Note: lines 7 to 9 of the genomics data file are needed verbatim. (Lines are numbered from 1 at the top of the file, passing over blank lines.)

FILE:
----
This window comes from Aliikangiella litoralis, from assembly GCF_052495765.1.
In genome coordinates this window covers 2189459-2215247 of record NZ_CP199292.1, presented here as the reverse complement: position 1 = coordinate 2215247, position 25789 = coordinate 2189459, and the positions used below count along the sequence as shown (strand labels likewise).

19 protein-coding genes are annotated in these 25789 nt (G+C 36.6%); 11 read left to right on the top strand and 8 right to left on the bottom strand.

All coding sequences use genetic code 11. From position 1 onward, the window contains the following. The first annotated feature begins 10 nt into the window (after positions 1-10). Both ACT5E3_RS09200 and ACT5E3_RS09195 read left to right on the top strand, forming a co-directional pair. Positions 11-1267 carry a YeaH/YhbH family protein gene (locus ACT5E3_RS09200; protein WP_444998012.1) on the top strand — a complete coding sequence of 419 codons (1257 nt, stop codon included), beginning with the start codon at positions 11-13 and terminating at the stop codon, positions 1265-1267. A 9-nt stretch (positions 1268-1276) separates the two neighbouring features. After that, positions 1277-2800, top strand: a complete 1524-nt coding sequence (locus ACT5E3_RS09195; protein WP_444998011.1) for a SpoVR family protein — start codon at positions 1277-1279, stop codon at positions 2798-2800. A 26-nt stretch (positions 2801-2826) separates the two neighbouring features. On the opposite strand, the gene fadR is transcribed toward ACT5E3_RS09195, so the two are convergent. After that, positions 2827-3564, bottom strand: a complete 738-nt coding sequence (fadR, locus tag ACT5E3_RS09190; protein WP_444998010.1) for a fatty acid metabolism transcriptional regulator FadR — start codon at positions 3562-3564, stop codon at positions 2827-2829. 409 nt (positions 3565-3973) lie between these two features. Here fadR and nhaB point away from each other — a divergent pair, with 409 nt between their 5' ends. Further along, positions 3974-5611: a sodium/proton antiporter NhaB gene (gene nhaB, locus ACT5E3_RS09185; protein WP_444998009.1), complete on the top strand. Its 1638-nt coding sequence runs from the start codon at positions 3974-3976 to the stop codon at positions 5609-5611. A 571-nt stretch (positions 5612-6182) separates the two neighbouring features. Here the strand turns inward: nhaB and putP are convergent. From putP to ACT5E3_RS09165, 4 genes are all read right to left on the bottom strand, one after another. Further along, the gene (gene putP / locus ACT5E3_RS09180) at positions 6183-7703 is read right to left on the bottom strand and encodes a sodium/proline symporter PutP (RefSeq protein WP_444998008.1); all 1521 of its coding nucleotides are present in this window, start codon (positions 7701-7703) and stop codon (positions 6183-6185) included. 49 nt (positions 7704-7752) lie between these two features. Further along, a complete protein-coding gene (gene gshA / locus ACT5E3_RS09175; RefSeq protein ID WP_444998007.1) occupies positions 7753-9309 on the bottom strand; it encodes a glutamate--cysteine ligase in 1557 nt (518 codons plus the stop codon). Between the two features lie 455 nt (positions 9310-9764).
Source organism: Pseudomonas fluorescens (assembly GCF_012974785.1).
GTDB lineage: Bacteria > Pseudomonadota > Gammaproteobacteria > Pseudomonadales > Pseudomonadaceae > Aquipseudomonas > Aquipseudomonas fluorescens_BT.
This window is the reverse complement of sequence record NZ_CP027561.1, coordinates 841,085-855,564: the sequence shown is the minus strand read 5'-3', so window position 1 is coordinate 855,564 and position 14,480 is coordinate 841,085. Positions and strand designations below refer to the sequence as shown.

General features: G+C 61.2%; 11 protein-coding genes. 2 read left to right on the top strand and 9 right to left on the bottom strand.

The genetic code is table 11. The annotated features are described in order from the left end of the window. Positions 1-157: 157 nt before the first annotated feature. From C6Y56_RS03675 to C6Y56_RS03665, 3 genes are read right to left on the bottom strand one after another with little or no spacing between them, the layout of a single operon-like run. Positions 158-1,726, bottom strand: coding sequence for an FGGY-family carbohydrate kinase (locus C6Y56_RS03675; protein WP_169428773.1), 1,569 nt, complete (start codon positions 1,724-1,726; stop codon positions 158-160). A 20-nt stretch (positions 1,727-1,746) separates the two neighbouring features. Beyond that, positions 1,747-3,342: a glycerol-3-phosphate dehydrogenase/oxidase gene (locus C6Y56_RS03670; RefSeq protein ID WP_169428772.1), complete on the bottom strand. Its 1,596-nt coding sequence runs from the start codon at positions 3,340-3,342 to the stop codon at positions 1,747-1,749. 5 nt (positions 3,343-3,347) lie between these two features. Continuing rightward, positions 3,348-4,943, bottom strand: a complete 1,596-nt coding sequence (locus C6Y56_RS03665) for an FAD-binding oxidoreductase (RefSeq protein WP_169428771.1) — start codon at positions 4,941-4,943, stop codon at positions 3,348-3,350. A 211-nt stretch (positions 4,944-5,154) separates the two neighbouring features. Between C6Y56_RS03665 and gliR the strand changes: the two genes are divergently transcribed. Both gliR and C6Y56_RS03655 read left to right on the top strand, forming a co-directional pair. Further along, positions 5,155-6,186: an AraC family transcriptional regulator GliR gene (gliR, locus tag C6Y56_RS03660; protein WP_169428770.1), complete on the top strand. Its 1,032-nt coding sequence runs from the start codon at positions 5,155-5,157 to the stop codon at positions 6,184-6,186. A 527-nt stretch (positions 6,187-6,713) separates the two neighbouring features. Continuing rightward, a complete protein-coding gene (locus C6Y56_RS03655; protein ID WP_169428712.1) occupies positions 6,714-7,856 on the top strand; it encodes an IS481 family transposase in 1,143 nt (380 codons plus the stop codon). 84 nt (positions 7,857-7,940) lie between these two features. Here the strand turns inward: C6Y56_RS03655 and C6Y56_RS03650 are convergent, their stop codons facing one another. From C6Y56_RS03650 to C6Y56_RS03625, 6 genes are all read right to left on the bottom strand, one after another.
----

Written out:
This window is the reverse complement of sequence record NZ_CP027561.1, coordinates 841,085-855,564: the sequence shown is the minus strand read 5'-3', so window position 1 is coordinate 855,564 and position 14,480 is coordinate 841,085. Positions and strand designations below refer to the sequence as shown.

General features: G+C 61.2%; 11 protein-coding genes. 2 read left to right on the top strand and 9 right to left on the bottom strand.

The genetic code is table 11. The annotated features are described in order from the left end of the window. Positions 1-157: 157 nt before the first annotated feature. From C6Y56_RS03675 to C6Y56_RS03665, 3 genes are read right to left on the bottom strand one after another with little or no spacing between them, the layout of a single operon-like run. Positions 158-1,726, bottom strand: coding sequence for an FGGY-family carbohydrate kinase (locus C6Y56_RS03675; protein WP_169428773.1), 1,569 nt, complete (start codon positions 1,724-1,726; stop codon positions 158-160). A 20-nt stretch (positions 1,727-1,746) separates the two neighbouring features. Beyond that, positions 1,747-3,342: a glycerol-3-phosphate dehydrogenase/oxidase gene (locus C6Y56_RS03670; RefSeq protein ID WP_169428772.1), complete on the bottom strand. Its 1,596-nt coding sequence runs from the start codon at positions 3,340-3,342 to the stop codon at positions 1,747-1,749. 5 nt (positions 3,343-3,347) lie between these two features. Continuing rightward, positions 3,348-4,943, bottom strand: a complete 1,596-nt coding sequence (locus C6Y56_RS03665) for an FAD-binding oxidoreductase (RefSeq protein WP_169428771.1) — start codon at positions 4,941-4,943, stop codon at positions 3,348-3,350. A 211-nt stretch (positions 4,944-5,154) separates the two neighbouring features. Between C6Y56_RS03665 and gliR the strand changes: the two genes are divergently transcribed. Both gliR and C6Y56_RS03655 read left to right on the top strand, forming a co-directional pair. Further along, positions 5,155-6,186: an AraC family transcriptional regulator GliR gene (gliR, locus tag C6Y56_RS03660; protein WP_169428770.1), complete on the top strand. Its 1,032-nt coding sequence runs from the start codon at positions 5,155-5,157 to the stop codon at positions 6,184-6,186. A 527-nt stretch (positions 6,187-6,713) separates the two neighbouring features. Continuing rightward, a complete protein-coding gene (locus C6Y56_RS03655; protein ID WP_169428712.1) occupies positions 6,714-7,856 on the top strand; it encodes an IS481 family transposase in 1,143 nt (380 codons plus the stop codon). 84 nt (positions 7,857-7,940) lie between these two features. Here the strand turns inward: C6Y56_RS03655 and C6Y56_RS03650 are convergent, their stop codons facing one another. From C6Y56_RS03650 to C6Y56_RS03625, 6 genes are all read right to left on the bottom strand, one after another.